Write down what you’ve done

I was a taught both basic probability and statistics theory by a young Swiss statistician who liked to talk about putting new mathematical tricks and theorems “in your math pocket.” Certain tricks appear again and again throughout disparate mathematical disciplines (multiplying by a “well-chosen one” or switching order of integration are basic tricks which come to mind immediately). A mathematician’s math pocket was supposed to hold these tricks and be called upon whenever needed. In a post to his blog Field’s medal winner Terry Tao echoed a similar sentiment. Rather than filling up one’s mental math pocket, however, he suggests writing these tricks down.

In this light, myself and two other aspiring applied mathematicians at the Colorado School of Mines will be posting to this blog. Certainly, it will serve as a spot to write down these tricks. However, it will (hopefully) be much more. Each of us hopes to be a professional academic mathematician. Such a profession, of course, requires that we be capable of doing mathematics. Much of the job, however, involves teaching and writing. As such, this blog will help us to improve on our mathematical exposition and our pedagogical skills. It will allow us to record neat tricks and problems we’ve come across. Mathematics requires creativity and the ability to apply mathematical concepts to interesting physical and scientific phenomena. As such, this blog will give us reason to write up the ideas we have and the things to which we’d like to apply mathematics. Mathematics is inherently collaborative, so we will share interesting papers and mathematical tidbits.  It will even serve as a way for the three of us to continue communicating as we spread across the country for our Ph.D studies.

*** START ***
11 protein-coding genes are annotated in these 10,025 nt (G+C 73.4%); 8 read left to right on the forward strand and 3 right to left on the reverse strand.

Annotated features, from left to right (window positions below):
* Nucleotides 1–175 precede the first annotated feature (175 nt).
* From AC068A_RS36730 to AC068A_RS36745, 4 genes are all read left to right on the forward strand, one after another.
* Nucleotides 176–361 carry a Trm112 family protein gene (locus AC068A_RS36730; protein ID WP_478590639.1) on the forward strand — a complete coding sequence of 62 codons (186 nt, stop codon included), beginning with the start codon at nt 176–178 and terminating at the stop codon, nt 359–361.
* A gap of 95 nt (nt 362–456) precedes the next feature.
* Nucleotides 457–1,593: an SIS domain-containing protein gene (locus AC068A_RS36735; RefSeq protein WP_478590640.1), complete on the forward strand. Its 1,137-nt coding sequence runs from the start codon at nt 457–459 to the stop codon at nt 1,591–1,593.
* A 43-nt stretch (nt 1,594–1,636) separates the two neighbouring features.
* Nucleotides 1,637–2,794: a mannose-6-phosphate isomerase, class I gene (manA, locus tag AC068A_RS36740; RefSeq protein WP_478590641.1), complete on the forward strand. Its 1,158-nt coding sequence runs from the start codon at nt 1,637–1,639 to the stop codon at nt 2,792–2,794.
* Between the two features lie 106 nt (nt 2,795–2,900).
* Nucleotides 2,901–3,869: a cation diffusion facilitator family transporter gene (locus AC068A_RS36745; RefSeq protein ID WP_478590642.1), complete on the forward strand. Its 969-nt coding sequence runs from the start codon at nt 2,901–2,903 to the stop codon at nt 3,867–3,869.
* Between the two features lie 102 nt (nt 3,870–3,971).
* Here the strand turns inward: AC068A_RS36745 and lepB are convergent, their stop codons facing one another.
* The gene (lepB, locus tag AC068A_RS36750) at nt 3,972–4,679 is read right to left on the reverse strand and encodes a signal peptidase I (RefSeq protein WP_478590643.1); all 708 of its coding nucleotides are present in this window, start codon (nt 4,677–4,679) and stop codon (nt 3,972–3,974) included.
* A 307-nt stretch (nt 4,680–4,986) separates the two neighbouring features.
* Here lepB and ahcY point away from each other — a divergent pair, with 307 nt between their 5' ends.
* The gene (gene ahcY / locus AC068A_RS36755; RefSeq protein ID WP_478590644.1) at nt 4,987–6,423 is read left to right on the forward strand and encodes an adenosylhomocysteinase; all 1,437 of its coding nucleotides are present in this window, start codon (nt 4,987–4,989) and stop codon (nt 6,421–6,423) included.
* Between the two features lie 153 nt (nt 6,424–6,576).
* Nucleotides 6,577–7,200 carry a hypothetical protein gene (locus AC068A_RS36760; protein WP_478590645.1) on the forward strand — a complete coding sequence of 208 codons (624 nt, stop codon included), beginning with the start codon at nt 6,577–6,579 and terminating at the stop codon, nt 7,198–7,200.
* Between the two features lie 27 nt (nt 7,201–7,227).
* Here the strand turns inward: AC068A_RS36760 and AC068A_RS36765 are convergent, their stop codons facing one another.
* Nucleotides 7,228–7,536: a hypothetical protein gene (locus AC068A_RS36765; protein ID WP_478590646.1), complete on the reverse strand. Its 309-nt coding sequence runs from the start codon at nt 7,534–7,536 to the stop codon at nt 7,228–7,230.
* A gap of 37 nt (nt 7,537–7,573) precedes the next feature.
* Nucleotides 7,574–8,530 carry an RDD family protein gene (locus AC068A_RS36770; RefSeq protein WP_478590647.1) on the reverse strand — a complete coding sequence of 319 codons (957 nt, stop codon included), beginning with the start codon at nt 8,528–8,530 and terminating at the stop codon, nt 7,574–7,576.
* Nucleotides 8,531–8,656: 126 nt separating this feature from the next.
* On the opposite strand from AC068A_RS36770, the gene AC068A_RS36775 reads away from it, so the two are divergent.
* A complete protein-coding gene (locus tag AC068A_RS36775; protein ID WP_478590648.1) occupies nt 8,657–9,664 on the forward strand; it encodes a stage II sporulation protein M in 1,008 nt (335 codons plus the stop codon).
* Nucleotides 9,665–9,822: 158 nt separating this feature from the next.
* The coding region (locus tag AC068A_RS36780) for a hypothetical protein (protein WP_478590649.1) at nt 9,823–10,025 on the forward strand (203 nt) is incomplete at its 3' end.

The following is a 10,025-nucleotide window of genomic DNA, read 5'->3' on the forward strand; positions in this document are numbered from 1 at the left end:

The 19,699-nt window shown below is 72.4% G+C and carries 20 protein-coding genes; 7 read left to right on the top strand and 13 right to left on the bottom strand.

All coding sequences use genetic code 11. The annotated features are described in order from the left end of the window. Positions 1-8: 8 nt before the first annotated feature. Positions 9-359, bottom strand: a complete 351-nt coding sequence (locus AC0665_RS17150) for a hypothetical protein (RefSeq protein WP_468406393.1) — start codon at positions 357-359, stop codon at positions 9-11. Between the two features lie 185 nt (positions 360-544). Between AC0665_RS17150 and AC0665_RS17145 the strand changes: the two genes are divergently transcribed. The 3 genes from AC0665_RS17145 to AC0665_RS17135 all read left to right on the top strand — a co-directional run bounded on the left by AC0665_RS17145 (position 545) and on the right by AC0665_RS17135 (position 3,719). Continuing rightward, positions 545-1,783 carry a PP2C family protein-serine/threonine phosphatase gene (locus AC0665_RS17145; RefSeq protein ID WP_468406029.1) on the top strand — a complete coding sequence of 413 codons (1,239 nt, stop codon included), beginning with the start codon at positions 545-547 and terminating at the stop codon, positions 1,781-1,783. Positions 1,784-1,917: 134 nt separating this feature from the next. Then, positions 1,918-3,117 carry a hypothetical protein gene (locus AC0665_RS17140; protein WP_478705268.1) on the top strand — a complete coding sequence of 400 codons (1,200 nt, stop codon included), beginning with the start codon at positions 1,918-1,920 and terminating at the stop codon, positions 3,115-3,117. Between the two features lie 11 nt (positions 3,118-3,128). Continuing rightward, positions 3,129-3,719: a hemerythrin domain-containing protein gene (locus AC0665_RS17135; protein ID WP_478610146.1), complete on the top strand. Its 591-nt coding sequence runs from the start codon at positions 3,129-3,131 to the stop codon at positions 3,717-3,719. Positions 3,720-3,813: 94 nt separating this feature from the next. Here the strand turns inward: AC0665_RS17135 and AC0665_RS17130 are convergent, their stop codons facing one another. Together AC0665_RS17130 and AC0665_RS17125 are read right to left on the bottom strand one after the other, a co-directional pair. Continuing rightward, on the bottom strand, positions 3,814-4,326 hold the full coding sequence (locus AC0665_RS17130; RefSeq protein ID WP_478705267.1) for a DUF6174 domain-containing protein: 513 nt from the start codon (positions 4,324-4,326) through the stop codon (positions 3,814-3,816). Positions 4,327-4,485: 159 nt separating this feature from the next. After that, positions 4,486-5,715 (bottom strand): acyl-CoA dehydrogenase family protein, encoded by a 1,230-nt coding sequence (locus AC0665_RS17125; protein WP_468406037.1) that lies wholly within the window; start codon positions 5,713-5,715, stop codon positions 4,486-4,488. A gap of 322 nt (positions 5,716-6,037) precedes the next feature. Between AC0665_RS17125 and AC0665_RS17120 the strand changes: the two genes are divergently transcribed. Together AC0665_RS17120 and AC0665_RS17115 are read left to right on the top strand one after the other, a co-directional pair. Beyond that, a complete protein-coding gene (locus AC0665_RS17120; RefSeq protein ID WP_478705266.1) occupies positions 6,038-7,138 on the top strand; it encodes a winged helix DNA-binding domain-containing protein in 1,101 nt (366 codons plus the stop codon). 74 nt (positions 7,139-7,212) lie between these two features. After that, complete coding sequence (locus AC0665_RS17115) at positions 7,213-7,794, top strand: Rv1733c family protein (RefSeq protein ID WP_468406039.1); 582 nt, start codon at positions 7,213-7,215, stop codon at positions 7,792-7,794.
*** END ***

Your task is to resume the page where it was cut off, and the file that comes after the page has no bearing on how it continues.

It’s hard to say now how often this blog will be updated (presumably there will be many new posts over the summers and winters with a significant drop-off once classes begin). This blog, however, will certainly be an aid as we continue along the path to becoming applied mathematicians.



No comments yet

Leave a Reply

Fill in your details below or click an icon to log in:

WordPress.com Logo

You are commenting using your WordPress.com account. Log Out / Change )

Twitter picture

You are commenting using your Twitter account. Log Out / Change )

Facebook photo

You are commenting using your Facebook account. Log Out / Change )

Google+ photo

You are commenting using your Google+ account. Log Out / Change )

Connecting to %s

%d bloggers like this: